It takes a lot of preparation, prefabrication and people. The Chinese have all of this.
It's hard to find much information about Huoshenshan Hospital, the modular marvel that was assembled in Wuhan in seven days, but it is a pretty amazing project. A lot of headlines say it was built in seven days, but that's not quite accurate; these modules take a lot longer to build and were likely in storage somewhere.
It was evidently modeled after Beijing's Xiaotangshan Hospital, built in 2003 for the SARS outbreak, but they have assembled the blocks differently; "but according to CNN's source, who asked not to be named due to the project's sensitivity, the design itself could not be copied like for like." It has one thousand beds in its 600,000 square feet.
I have often written that shipping containers make terrible buildings, but that the important innovation was the standardization of the corner castings and the dimensions so that it could be transported quickly and cheaply; so in this case shipping container-sized modules make sense. Others agree. Structural engineer Thorsten Helbig tells Quartz:
Because units are assembled under the controlled environment of a factory, designers and builders can troubleshoot any problems and make sure all the modular blocks work together before they’re even brought in. Traditional building, on the other hand, is reliant on weather conditions and the choreography of various contractors who work on different aspects of a project. Today, hotel chains from Citizen M and Marriott to KPMG’s newly opened corporate retreat in Florida incorporate pre-fab parts in their build-out plan.
But that is not what they did here; they are putting it all together on site rather than shipping completed rooms, much like my beloved Kenner girder and panel building set from my childhood. This is something altogether different, a weird hybrid of prefabricated components that they build into modules on site. (See our coverage of Citizen M here.)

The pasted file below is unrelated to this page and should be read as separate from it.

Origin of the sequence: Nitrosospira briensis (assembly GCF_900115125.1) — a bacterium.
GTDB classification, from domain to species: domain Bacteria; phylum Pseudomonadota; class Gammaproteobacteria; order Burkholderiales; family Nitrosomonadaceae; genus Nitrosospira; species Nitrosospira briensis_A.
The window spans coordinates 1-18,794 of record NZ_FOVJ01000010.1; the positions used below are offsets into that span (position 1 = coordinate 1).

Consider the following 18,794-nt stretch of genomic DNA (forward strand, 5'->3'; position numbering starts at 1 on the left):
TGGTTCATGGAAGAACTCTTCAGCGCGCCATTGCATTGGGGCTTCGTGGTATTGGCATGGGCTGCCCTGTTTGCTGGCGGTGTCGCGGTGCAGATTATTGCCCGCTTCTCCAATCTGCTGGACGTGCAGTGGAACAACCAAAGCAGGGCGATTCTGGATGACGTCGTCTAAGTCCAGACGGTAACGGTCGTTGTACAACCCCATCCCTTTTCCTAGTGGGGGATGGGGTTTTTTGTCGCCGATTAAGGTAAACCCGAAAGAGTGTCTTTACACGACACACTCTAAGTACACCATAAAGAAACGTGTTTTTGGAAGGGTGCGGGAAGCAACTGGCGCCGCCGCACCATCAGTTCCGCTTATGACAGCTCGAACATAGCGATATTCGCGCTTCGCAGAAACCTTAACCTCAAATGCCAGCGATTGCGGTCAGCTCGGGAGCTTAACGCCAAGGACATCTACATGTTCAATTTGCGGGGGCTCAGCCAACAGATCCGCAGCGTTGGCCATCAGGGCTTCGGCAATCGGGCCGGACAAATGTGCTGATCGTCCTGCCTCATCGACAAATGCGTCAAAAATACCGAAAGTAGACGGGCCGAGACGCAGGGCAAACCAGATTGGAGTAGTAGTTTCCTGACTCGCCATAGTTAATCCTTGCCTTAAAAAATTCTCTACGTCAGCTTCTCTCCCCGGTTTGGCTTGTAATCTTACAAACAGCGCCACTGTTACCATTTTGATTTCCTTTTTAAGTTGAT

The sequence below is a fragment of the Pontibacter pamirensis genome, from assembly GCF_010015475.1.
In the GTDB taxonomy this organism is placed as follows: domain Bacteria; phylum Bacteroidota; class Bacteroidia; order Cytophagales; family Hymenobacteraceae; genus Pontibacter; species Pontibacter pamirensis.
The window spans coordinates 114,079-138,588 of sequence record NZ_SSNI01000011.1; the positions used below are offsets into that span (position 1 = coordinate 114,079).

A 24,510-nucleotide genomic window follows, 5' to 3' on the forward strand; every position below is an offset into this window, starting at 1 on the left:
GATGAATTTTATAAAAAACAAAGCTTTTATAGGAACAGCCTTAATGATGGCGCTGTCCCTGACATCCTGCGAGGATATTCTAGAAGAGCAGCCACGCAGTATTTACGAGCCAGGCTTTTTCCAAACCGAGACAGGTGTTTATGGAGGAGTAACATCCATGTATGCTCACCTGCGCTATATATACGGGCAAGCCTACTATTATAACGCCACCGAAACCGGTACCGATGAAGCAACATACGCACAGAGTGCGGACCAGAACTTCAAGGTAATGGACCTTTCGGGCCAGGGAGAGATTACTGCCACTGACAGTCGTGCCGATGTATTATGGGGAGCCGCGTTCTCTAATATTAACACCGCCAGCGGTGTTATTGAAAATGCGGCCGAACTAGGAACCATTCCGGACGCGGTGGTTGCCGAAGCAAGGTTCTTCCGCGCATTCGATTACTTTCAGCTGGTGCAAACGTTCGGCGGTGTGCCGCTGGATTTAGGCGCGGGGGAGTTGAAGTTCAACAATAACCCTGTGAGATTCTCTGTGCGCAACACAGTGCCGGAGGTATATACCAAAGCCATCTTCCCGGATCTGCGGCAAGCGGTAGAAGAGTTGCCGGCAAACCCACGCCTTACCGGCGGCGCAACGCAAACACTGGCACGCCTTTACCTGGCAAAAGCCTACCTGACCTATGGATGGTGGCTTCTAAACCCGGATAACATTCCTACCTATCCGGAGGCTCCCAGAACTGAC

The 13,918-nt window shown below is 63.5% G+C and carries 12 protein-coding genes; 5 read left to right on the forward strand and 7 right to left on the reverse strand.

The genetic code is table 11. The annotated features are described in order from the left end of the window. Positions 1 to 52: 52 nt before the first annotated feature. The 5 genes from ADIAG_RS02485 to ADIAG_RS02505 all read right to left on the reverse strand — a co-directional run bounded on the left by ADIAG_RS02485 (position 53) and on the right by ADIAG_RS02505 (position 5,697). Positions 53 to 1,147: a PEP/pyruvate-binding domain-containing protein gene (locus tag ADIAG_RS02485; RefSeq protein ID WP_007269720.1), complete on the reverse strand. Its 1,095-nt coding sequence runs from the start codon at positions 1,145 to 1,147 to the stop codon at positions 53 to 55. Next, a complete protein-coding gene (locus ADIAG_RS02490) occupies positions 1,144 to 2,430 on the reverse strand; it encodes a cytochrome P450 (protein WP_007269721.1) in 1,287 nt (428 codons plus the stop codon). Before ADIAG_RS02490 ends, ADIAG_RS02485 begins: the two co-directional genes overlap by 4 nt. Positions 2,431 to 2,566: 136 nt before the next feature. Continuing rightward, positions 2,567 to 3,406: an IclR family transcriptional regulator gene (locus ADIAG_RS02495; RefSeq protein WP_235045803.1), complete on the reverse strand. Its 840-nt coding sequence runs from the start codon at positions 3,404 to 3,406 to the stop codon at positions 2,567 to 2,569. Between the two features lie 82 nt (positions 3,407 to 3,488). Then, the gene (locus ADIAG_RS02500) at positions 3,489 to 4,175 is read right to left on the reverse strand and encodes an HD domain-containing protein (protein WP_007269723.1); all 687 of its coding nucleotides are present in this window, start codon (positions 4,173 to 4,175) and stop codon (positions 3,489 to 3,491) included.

In the photo above you can see the farthest to the rear, just frames and roofs, then as you move to the foreground, there are wall panels, and then in the immediate foreground, windows are installed. It seems odd, prefabricating the frames and then doing the rest on site like this.
What seems to make this kind of project feasible is the availability of labor; seven thousand tradespeople worked around the clock to assemble this project. This is often more important than the building technology; after I was extolling the wonders of Broad Sustainable Buildings to Dennis Poon, Vice President of Thornton Thomasetti, he noted that the reason they could build a hotel in seven days was less the technology and more the vast number of people they threw at the project, all working around the clock.
Oscar Holland and Alexandra Lin of CNN explain how it will work as a hospital.
This layout could reflect that wings of differing levels of contagiousness, for instance, are being isolated from one another to prevent cross-infection. They would also, ideally, be divided from central areas by disinfection facilities, [emergency medicine physician Dr. Solomon] Kuah said – especially if doctors are working across different groups of patients.
Ventilation is obviously going to be a big deal with a virus floating around, so all the rooms are under negative pressure. This means that air flows into rooms, rather than out into the corridor, much like most apartment buildings which have pressurized corridors in order for smells to stay in apartments. You can see here that they are even installing the ducts outside of the entire building, to avoid any chance of virus leaking out, although this could also be because there isn't much ceiling height to put them inside.
There is even an airlock in each hospital room so that stuff can be passed through, and double-sided cabinets so supplies can be delivered without entering the room.
This is not exactly sustainable design. All those double columns are impossible to seal properly and these wall panels look like solid polyurethane foam with a thin layer of sheet metal on either side. I hope this place never has a fire. But then it doesn't look like it's built to last.
The most remarkable thing about this hospital is not that it was assembled in seven days, but that they had all the components ready to go, given that the government didn't even acknowledge that there was a problem until early January. I wonder if the American and Canadian governments are as well prepared.